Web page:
A: The reason you have many shoots coming from 1 clump is that you planted the clump rather than dividing it. A good rule is 1 tuber with a growing eye. It is quite possible that clump you planted had several tubers with eyes. Each eye will send up a shoot. If the clump was from your garden last year it is best to place the clump in some potting soil (damp) and wait for the eyes to start growing. This makes it much easier to dived the clump. Today I worked on a clump from my last years garden and it had been in a tray with potting soil in a warm part of my house (on top of my hot water heater) I was able to remove 6 tubers with growing eyes which translates to six plants in my garden. There are still about 4 more noticeable eyes on the clump that I will let grow awhile before I separate them. Looks like 10 plants from one clump.
Q: Some of the tubers I have sitting in soil now have sprouts that will be rather tall before it is time to put them in the ground. Yes, I have already pinched off the center. Do you suggest I try to put them in the ground the middle of May, or hold out until June, when we are sure to be frost-free? Has anyone ever tried to put out a dahlia plant with a row cover on it in mid-May?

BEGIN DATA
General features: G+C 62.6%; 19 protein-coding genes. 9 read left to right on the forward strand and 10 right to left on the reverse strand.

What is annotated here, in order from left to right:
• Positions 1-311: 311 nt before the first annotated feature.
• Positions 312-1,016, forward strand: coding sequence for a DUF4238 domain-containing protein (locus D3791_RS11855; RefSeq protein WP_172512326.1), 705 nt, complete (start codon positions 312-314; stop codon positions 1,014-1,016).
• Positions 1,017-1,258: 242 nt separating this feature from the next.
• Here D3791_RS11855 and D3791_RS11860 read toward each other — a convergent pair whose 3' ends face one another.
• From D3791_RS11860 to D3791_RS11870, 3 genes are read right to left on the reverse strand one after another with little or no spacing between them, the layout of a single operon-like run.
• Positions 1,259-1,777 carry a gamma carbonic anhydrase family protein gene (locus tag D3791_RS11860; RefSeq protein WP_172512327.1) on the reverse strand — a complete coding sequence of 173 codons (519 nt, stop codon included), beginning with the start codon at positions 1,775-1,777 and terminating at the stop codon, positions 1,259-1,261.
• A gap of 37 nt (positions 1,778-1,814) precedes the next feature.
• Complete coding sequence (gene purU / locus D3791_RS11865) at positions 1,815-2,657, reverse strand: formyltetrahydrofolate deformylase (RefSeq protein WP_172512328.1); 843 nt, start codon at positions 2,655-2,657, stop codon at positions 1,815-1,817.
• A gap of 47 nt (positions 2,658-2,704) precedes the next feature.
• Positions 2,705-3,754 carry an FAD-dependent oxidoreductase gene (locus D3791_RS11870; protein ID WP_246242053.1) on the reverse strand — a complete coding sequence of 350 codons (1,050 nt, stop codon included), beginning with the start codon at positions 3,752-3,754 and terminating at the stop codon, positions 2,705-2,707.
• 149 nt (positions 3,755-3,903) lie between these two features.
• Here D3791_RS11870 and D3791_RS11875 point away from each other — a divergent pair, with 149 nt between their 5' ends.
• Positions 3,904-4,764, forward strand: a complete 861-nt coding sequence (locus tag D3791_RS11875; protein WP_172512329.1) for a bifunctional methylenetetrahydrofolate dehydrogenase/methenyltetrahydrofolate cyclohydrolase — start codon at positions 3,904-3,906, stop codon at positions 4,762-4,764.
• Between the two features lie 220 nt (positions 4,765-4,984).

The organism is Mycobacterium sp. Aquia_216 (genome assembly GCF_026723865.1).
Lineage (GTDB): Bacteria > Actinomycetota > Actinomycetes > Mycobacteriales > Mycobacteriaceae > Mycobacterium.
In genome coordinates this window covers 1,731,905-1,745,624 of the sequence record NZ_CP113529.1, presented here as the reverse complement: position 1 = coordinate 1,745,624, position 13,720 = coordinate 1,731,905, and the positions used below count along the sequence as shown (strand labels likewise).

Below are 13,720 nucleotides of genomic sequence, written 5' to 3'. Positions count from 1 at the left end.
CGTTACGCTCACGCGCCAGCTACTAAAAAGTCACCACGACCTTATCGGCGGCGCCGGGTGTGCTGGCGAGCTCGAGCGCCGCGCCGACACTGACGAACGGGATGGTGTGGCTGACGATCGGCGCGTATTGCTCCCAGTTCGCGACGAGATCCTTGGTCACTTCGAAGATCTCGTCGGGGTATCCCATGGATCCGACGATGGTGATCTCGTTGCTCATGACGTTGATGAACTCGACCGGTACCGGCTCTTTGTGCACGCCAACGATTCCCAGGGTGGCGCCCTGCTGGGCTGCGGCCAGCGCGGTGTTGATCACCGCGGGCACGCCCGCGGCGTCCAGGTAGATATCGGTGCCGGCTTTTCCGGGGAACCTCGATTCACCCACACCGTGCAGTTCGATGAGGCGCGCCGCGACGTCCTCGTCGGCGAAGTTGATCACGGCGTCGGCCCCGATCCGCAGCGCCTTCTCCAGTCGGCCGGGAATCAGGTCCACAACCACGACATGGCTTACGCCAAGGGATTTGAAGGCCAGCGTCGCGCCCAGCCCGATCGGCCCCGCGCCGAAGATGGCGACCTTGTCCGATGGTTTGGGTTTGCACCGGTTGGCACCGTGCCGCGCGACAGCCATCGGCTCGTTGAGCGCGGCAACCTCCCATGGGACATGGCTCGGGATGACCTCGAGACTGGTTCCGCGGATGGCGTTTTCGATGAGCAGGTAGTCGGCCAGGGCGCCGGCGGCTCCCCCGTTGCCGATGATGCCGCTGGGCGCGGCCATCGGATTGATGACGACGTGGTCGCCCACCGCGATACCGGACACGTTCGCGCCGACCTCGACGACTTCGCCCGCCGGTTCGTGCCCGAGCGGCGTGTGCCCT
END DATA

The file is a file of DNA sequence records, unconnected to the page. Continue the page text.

A: I have many tubers with the same situation. After pinching out the center, I pot them up in an 8" plastic pot. I try to keep them as cool as possible. Planting out now is only inviting trouble the ground is too cold and too wet. To plant out before the ground warms up to 70 is just asking for rot. Right now mine are on the patio, in pots but one needs to watch the weather forecast. I find that keeping them cool restricts the fast growth until I am ready to plant out late May early June in my area. I have thought about row covers somewhat like a cold frame but don't know anyone who has tried it, maybe next year. - Steve Nowotarski MIDS
Q: I have cut off some sprouts on tubers that have sent up multiple shoots. I have followed your directions to try to root them. Assuming I am successful, when I plant them in the garden, how deep should I try to bury the cutting?
A: I plant my cuttings when rooted very much like tomatoes. I try for 2 sets of leaves above the soil line. The axial where I removed the leaves produce some of my best tubers next fall. - Steve Nowotarski MIDS